SEPTEMBER 7, 2012
CHARLOTTE—The best way to think of Obama’s convention speech is as the conclusion of a four-part argument that began on Tuesday. Michelle Obama made the case for her husband as a character—as a man of virtue and somebody who understands, intuitively, how the average American feels. Bill Clinton focused on substance: What Obama had accomplished in the last four years, and what his opponents were threatening to accomplish in the next. Joe Biden’s purpose, as I noted earlier, was to vouch for Obama as a leader—to show how two key episodes in Obama’s presidency, rescuing the auto industry and dispatching Bin Laden, revealed the president’s inner mettle.
That left just one task for Obama himself: To talk about the future. It’s more or less what he had to do in each of his last two conventions speeches—the keynote address in 2004 and the acceptance speech in 2008. I'm sure I'm not the only one who found it a lot less inspiring than either one of those.
But inspiration on Thursday night would have been difficult. In 2004, Obama could indulge in lofty rhetoric because he wasn’t running for president. In 2008, he had to sketch out an agenda, but he could do so as somebody who’d never had to implement one. If Obama had tried that this time, he ran the very real risk that people would dismiss it as making promises he could not possibly keep.
Instead, Obama defended his record and reminded voters of what he still hoped to accomplish. And he did so obliquely. A million new jobs, a doubling of exports, recruiting 100,000 math and science teachers, reducing the deficit by more than $4 trillion over the next decade—these were references to existing proposals for taxes, energy, education, and fiscal balance. He didn’t refer to any of these proposals by name and, as far as I can tell, he didn’t talk about the elements of his jobs plan. He made reference to the most important accomplishment of his first term, health care reform, only by implication.
Obama also reminded voters of the choice they faced in this election. And here he was a lot more direct. At one point early in the speech, he mocked the Republicans for their lack of an economic agenda: “Now, our friends at the Republican convention were more than happy to talk about everything they think is wrong with America, but they didn’t have much to say about how they’d make it right.”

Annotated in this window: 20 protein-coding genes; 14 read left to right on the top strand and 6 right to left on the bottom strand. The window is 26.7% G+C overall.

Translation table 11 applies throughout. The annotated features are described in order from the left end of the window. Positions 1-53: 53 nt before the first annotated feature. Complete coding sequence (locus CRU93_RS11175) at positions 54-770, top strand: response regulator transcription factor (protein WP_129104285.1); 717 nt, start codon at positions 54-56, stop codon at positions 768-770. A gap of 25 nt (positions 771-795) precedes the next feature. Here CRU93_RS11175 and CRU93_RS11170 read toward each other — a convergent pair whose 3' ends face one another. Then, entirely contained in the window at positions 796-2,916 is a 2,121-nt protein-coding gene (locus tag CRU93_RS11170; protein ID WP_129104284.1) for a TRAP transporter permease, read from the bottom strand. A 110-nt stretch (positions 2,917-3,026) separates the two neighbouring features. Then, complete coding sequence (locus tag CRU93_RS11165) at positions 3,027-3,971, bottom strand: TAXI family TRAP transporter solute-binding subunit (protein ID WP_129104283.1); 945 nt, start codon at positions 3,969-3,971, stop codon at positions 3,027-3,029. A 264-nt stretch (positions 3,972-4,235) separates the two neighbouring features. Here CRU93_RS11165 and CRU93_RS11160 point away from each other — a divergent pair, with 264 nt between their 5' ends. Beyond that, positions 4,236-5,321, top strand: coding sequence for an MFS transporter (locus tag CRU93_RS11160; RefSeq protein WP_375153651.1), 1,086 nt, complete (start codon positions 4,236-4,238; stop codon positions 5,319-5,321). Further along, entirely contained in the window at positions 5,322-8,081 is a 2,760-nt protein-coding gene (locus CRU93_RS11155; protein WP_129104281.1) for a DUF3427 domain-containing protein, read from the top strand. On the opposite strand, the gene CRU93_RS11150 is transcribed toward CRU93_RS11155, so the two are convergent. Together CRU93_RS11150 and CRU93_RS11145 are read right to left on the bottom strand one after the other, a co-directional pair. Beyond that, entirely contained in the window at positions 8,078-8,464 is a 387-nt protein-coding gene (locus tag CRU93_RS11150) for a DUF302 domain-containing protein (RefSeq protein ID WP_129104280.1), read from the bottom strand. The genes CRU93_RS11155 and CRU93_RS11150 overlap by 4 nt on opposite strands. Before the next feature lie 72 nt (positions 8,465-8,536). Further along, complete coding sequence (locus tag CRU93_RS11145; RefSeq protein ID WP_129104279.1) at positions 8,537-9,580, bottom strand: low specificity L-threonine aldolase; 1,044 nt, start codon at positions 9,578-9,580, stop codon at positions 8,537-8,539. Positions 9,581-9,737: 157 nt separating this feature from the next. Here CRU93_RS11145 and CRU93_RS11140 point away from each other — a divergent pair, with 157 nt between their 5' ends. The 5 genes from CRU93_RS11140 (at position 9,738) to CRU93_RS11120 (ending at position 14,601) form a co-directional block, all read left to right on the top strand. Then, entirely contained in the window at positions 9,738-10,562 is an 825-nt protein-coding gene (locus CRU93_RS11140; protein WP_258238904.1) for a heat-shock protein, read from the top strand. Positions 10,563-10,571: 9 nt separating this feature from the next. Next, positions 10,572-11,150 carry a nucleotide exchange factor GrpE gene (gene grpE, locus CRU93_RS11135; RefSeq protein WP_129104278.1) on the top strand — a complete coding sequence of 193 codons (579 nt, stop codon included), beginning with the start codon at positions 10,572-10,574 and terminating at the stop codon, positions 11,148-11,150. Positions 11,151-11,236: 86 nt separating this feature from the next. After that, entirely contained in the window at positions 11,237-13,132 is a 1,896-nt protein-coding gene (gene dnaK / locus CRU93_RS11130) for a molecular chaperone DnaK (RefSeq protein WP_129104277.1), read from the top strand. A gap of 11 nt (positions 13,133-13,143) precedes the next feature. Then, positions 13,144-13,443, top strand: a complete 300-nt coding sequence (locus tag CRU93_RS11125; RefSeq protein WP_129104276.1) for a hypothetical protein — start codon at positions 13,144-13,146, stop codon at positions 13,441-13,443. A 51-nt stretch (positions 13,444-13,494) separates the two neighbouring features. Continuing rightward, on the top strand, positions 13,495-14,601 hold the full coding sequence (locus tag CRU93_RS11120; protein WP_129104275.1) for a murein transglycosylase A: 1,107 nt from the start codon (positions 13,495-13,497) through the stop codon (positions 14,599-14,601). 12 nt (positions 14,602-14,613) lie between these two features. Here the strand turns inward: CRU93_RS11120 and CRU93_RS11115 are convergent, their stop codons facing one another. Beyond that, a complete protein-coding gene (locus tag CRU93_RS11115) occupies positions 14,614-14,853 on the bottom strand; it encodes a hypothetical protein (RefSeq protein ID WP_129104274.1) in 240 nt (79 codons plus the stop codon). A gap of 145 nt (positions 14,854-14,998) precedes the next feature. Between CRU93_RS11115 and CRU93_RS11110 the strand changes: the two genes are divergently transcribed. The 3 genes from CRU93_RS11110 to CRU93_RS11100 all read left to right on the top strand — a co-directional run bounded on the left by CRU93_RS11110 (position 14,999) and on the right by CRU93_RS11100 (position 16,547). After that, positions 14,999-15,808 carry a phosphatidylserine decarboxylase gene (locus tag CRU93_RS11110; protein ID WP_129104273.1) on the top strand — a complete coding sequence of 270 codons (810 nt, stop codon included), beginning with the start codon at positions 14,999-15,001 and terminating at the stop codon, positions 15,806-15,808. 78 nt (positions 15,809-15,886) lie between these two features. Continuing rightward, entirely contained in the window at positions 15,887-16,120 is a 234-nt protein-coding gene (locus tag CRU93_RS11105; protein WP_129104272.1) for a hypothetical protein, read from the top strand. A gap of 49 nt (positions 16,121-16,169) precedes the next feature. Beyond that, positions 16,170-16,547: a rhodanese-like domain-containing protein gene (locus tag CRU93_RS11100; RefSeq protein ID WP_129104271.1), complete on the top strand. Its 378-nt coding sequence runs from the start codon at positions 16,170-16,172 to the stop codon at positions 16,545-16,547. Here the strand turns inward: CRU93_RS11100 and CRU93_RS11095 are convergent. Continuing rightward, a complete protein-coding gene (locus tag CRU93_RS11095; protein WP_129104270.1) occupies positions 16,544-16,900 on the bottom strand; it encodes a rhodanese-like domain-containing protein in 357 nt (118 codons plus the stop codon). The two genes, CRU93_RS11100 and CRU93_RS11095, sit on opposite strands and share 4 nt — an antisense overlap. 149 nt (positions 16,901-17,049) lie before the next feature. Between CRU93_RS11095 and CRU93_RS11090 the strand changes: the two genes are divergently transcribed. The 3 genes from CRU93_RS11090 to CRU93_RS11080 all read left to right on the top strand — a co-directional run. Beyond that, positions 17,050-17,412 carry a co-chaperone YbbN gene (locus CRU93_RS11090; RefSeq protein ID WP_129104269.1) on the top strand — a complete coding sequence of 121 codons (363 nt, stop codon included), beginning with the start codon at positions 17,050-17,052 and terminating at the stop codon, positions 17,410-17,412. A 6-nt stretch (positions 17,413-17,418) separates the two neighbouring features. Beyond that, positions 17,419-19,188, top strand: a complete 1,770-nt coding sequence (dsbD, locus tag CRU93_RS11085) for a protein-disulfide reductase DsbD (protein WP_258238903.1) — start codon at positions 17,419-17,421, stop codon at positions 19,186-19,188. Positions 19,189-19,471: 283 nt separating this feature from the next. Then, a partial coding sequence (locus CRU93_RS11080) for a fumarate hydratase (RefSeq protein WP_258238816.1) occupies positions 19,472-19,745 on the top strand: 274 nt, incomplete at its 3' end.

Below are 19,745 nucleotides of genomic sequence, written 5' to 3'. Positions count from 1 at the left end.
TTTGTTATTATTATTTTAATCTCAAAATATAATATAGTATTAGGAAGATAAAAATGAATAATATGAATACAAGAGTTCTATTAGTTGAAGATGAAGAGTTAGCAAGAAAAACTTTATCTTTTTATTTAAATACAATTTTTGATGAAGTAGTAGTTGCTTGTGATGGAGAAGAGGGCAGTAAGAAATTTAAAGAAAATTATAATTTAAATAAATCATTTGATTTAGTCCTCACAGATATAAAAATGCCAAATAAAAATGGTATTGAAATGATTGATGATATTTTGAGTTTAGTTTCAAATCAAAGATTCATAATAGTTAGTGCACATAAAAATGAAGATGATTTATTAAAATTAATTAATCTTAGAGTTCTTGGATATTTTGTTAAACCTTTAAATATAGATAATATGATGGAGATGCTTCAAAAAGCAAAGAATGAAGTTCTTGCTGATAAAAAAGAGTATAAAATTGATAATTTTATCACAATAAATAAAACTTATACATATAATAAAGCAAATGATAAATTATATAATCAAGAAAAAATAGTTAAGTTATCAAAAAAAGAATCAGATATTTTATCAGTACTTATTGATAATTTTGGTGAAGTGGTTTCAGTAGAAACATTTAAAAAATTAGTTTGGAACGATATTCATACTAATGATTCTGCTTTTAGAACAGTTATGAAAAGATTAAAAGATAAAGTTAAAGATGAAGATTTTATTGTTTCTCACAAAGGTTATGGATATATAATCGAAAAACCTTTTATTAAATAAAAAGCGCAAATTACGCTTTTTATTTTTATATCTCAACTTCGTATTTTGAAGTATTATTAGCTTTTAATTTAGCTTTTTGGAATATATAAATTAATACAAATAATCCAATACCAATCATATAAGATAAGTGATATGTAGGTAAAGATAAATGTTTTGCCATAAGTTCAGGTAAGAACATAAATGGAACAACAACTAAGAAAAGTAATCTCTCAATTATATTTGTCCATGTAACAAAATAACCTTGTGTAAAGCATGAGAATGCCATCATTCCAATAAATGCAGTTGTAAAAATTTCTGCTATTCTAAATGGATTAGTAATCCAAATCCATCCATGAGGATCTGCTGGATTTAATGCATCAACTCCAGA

Later, Obama highlighted the impact of the Romney and Ryan budget proposals, arguing that he would protect the middle class while the Republicans would make the middle class more vulernable: “I refuse to ask students to pay more for college; or kick children out of Head Start programs, or eliminate health insurance for millions of Americans who are poor, elderly, or disabled—all so those with the most can pay less.” He was particularly vivid about Medicare, “I will never turn Medicare into a voucher. …Yes, we will reform and strengthen Medicare for the long haul, but we’ll do it by reducing the cost of health care—not by asking seniors to pay thousands of dollars more.”
It was only here, near the end of the speech, that Obama started talking in loftier terms. And, superficially, he was making the same argument he made in 2004 and 2008—about the importance of bringing Americans together, even as his political adversaries were trying to push Americans apart.
But in 2004 and 2008, Obama was effectively making a case for bipartisanship—for overcoming the acrimony between Democrats and Republicans. This time, Obama was effectively making a case for social solidarity—the idea that everybody can benefit from programs that provide education or health insurance, and that everybody has an obligation to support them. And he was reminding voters that one party, the Republicans, don’t believe those things.
Of course, even the rhetoric in this part of the speech lacked the magical quality of his past efforts. But maybe that’s OK. The focus of Obama's second term isn't going to be accomplishing great new things. It will be finishing the work of the first term, and protecting Americans from the Republican agenda. That's not inspiring. But it's awfully important.
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